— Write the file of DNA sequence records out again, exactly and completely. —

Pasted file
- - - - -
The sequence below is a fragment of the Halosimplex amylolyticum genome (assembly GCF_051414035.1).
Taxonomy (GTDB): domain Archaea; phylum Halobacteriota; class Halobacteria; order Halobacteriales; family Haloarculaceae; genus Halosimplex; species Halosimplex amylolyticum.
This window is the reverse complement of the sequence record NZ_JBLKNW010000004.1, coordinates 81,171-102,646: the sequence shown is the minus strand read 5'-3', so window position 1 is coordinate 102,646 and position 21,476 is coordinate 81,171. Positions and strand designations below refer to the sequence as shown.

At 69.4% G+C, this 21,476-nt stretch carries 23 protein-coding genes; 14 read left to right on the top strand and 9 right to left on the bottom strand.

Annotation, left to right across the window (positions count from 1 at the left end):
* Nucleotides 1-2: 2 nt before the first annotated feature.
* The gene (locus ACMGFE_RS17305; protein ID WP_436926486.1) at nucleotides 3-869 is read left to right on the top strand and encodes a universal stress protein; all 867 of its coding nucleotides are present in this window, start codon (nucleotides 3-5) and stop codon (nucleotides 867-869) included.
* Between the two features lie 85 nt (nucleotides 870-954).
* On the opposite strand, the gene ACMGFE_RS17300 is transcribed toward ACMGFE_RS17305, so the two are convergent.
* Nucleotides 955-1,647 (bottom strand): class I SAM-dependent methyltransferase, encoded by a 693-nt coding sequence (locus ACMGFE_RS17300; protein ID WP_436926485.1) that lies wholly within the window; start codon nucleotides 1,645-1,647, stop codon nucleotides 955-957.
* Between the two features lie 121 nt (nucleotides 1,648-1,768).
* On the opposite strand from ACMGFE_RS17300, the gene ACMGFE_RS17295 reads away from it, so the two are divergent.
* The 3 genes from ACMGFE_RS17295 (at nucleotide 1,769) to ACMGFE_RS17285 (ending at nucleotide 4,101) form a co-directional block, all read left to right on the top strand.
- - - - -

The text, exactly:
The sequence below is a fragment of the Halosimplex amylolyticum genome (assembly GCF_051414035.1).
Taxonomy (GTDB): domain Archaea; phylum Halobacteriota; class Halobacteria; order Halobacteriales; family Haloarculaceae; genus Halosimplex; species Halosimplex amylolyticum.
This window is the reverse complement of the sequence record NZ_JBLKNW010000004.1, coordinates 81,171-102,646: the sequence shown is the minus strand read 5'-3', so window position 1 is coordinate 102,646 and position 21,476 is coordinate 81,171. Positions and strand designations below refer to the sequence as shown.

At 69.4% G+C, this 21,476-nt stretch carries 23 protein-coding genes; 14 read left to right on the top strand and 9 right to left on the bottom strand.

Annotation, left to right across the window (positions count from 1 at the left end):
* Nucleotides 1-2: 2 nt before the first annotated feature.
* The gene (locus ACMGFE_RS17305; protein ID WP_436926486.1) at nucleotides 3-869 is read left to right on the top strand and encodes a universal stress protein; all 867 of its coding nucleotides are present in this window, start codon (nucleotides 3-5) and stop codon (nucleotides 867-869) included.
* Between the two features lie 85 nt (nucleotides 870-954).
* On the opposite strand, the gene ACMGFE_RS17300 is transcribed toward ACMGFE_RS17305, so the two are convergent.
* Nucleotides 955-1,647 (bottom strand): class I SAM-dependent methyltransferase, encoded by a 693-nt coding sequence (locus ACMGFE_RS17300; protein ID WP_436926485.1) that lies wholly within the window; start codon nucleotides 1,645-1,647, stop codon nucleotides 955-957.
* Between the two features lie 121 nt (nucleotides 1,648-1,768).
* On the opposite strand from ACMGFE_RS17300, the gene ACMGFE_RS17295 reads away from it, so the two are divergent.
* The 3 genes from ACMGFE_RS17295 (at nucleotide 1,769) to ACMGFE_RS17285 (ending at nucleotide 4,101) form a co-directional block, all read left to right on the top strand.